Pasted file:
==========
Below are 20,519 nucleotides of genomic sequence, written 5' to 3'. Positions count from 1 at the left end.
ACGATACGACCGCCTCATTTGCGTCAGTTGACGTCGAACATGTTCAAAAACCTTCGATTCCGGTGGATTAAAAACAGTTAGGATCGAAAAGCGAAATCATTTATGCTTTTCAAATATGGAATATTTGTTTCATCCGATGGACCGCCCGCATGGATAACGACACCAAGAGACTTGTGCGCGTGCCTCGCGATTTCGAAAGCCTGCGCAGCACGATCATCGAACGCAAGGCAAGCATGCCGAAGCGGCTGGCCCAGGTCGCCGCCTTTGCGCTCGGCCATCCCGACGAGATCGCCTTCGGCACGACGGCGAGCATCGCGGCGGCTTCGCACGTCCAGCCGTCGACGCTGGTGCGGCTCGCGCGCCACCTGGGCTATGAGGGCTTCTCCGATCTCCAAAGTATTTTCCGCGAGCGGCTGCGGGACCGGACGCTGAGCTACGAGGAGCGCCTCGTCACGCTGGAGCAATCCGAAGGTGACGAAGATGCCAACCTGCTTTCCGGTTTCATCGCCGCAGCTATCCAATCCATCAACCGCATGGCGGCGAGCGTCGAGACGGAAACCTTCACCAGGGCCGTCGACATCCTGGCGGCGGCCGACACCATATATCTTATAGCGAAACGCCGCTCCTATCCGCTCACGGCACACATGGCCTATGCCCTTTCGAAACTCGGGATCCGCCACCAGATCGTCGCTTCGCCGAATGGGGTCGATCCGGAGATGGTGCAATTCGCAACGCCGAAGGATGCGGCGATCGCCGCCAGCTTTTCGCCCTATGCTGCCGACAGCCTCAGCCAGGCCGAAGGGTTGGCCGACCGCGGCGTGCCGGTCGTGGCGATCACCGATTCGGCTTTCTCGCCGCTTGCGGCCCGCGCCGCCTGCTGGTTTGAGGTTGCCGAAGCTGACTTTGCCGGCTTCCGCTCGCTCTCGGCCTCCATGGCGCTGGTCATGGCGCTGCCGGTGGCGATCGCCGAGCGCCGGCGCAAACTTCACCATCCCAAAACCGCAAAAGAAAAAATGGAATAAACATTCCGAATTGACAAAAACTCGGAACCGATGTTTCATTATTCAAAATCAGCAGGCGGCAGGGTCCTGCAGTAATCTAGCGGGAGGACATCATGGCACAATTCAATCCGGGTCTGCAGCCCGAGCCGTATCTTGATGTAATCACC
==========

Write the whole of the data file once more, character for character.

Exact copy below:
Below are 20,519 nucleotides of genomic sequence, written 5' to 3'. Positions count from 1 at the left end.
ACGATACGACCGCCTCATTTGCGTCAGTTGACGTCGAACATGTTCAAAAACCTTCGATTCCGGTGGATTAAAAACAGTTAGGATCGAAAAGCGAAATCATTTATGCTTTTCAAATATGGAATATTTGTTTCATCCGATGGACCGCCCGCATGGATAACGACACCAAGAGACTTGTGCGCGTGCCTCGCGATTTCGAAAGCCTGCGCAGCACGATCATCGAACGCAAGGCAAGCATGCCGAAGCGGCTGGCCCAGGTCGCCGCCTTTGCGCTCGGCCATCCCGACGAGATCGCCTTCGGCACGACGGCGAGCATCGCGGCGGCTTCGCACGTCCAGCCGTCGACGCTGGTGCGGCTCGCGCGCCACCTGGGCTATGAGGGCTTCTCCGATCTCCAAAGTATTTTCCGCGAGCGGCTGCGGGACCGGACGCTGAGCTACGAGGAGCGCCTCGTCACGCTGGAGCAATCCGAAGGTGACGAAGATGCCAACCTGCTTTCCGGTTTCATCGCCGCAGCTATCCAATCCATCAACCGCATGGCGGCGAGCGTCGAGACGGAAACCTTCACCAGGGCCGTCGACATCCTGGCGGCGGCCGACACCATATATCTTATAGCGAAACGCCGCTCCTATCCGCTCACGGCACACATGGCCTATGCCCTTTCGAAACTCGGGATCCGCCACCAGATCGTCGCTTCGCCGAATGGGGTCGATCCGGAGATGGTGCAATTCGCAACGCCGAAGGATGCGGCGATCGCCGCCAGCTTTTCGCCCTATGCTGCCGACAGCCTCAGCCAGGCCGAAGGGTTGGCCGACCGCGGCGTGCCGGTCGTGGCGATCACCGATTCGGCTTTCTCGCCGCTTGCGGCCCGCGCCGCCTGCTGGTTTGAGGTTGCCGAAGCTGACTTTGCCGGCTTCCGCTCGCTCTCGGCCTCCATGGCGCTGGTCATGGCGCTGCCGGTGGCGATCGCCGAGCGCCGGCGCAAACTTCACCATCCCAAAACCGCAAAAGAAAAAATGGAATAAACATTCCGAATTGACAAAAACTCGGAACCGATGTTTCATTATTCAAAATCAGCAGGCGGCAGGGTCCTGCAGTAATCTAGCGGGAGGACATCATGGCACAATTCAATCCGGGTCTGCAGCCCGAGCCGTATCTTGATGTAATCACC